Ohioans speak out against the death penalty after Ohio Supreme Court subjects Romell Broom to a second execution attempt
On March 16th, the Ohio Supreme court ruled 4 to 3 that Romell Broom, a death row inmate, could be subjected to the execution chamber for the second time. Broom was convicted and sentenced to death by the State of Ohio in 1984 for the rape and murder of a 14-year-old child. While the crime itself is heinous and must be brought to justice, there is an on going debate about capital punishment as a morally acceptable solution.
Six years ago, Ohio attempted to carry out Broom’s execution; but, despite inserting catheter needles 18 times over that course of two hours, Broom’s execution was unsuccessful. As the country grapples with the ethical ramifications of the death penalty, Ohio is one of several states that have received national attention for botched executions in recent years.
Building the case for human decency, Broom’s team argues that a second execution attempt would amount to both double jeopardy as well as cruel and unusual punishment. While the Ohio Supreme Court disagreed, these arguments aren’t the only reasons to ban the death penalty.
This Ohio Supreme Court decision comes just days after Hillary Clinton took a question about the death penalty from an exonerated death row inmate named Ricky Jackson at the CNN Democratic Town Hall at Ohio State University on March 13. Jackson spent decades in prison for a crime he did not commit. With the help of the Ohio Innocence Project, Jackson was released from prison. He asked Secretary Clinton how she could still take her stance on the death penalty, given the prevalence of cases like Jackson’s. While Hillary still believes in limited use of the death penalty for federal offenses, namely in cases of terrorism or mass killings, she was distraught by Jackson’s story and acknowledged the failure of states. Yet, Jackson did not agree with Hillary; in his opinion piece for CNN, Jackson writes, “A society should not be judged on how it treats its best, but rather on how it treats its lowest. And even the lowest are capable of incredible acts of humanity and are worthy of decency. They are worthy of God’s grace, just as they bestowed grace upon me.”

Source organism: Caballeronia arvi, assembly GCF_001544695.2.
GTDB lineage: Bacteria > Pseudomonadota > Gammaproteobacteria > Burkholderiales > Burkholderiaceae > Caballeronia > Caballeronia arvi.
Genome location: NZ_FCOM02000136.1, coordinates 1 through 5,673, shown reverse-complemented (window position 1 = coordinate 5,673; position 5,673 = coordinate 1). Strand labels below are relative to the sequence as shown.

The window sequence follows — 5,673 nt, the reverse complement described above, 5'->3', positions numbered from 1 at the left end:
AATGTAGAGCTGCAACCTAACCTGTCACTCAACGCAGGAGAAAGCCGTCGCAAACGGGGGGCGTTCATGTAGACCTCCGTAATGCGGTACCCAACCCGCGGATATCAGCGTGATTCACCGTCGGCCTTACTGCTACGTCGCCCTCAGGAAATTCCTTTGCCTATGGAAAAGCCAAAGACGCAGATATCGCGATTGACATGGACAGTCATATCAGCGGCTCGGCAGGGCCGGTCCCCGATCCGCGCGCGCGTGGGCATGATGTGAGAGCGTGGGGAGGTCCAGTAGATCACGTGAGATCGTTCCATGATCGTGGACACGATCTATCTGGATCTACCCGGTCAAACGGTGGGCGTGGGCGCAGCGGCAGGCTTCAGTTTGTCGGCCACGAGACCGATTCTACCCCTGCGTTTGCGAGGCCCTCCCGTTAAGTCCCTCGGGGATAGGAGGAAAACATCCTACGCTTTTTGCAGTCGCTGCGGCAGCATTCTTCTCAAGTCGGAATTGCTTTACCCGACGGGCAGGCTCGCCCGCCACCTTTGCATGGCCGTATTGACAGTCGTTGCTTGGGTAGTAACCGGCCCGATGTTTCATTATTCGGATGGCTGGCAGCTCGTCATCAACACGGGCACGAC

America is one of only five countries– including Iran, North Korea, Yemen, and China– to use capital punishment. It costs tens of thousands of dollars more to incarcerate a death row inmate compared to a general population inmate. Multiple reports from different states show the cost of capital punishment cases can easily exceed a million dollars compared to other conviction sentences. Not to mention that public opinion of capital punishment has plummeted to a 40 year low in the last decade.
Does Broom stand to get a stay on the death penalty? Some states are realizing the detrimental consequences of the death penalty. For example, in May of last year, Nebraska’s state legislature abolished the death penalty by overriding a veto from the governor. While Ohio is far from abolishing the death penalty, Broom did get a short stay of his execution back in 2009 from then Governor Ted Strickland and many are hoping John Kasich will do the same. Some Ohioans have taken to social media to ask Governor Kasich to grant clemency for Romell Broom. Others have expressed outrage at the prospect of a second attempt at carrying out Broom’s execution.
— Darryl Ward (@darrylward) March 17, 2016
— Ohioans2StpExecution (@OhStopExecution) March 17, 2016
This is one of the most horrifying things I have ever read. https://t.co/xuHBWLNCNs
— Alex MacPherson (@macphersona) March 18, 2016
— Terry (@TerryTown2014) March 21, 2016
Considering that 2015 marked historic 25 year low-point for executions, perhaps this is a tipping point for the country. Many are making it known that they view the death penalty as an archaic and out-of-date punishment for Ohioans and Americans, alike. Perhaps now politicians and bureaucrats will finally start to hear a public consensus on this issue and take action as the outside pressure mounts from their constituents.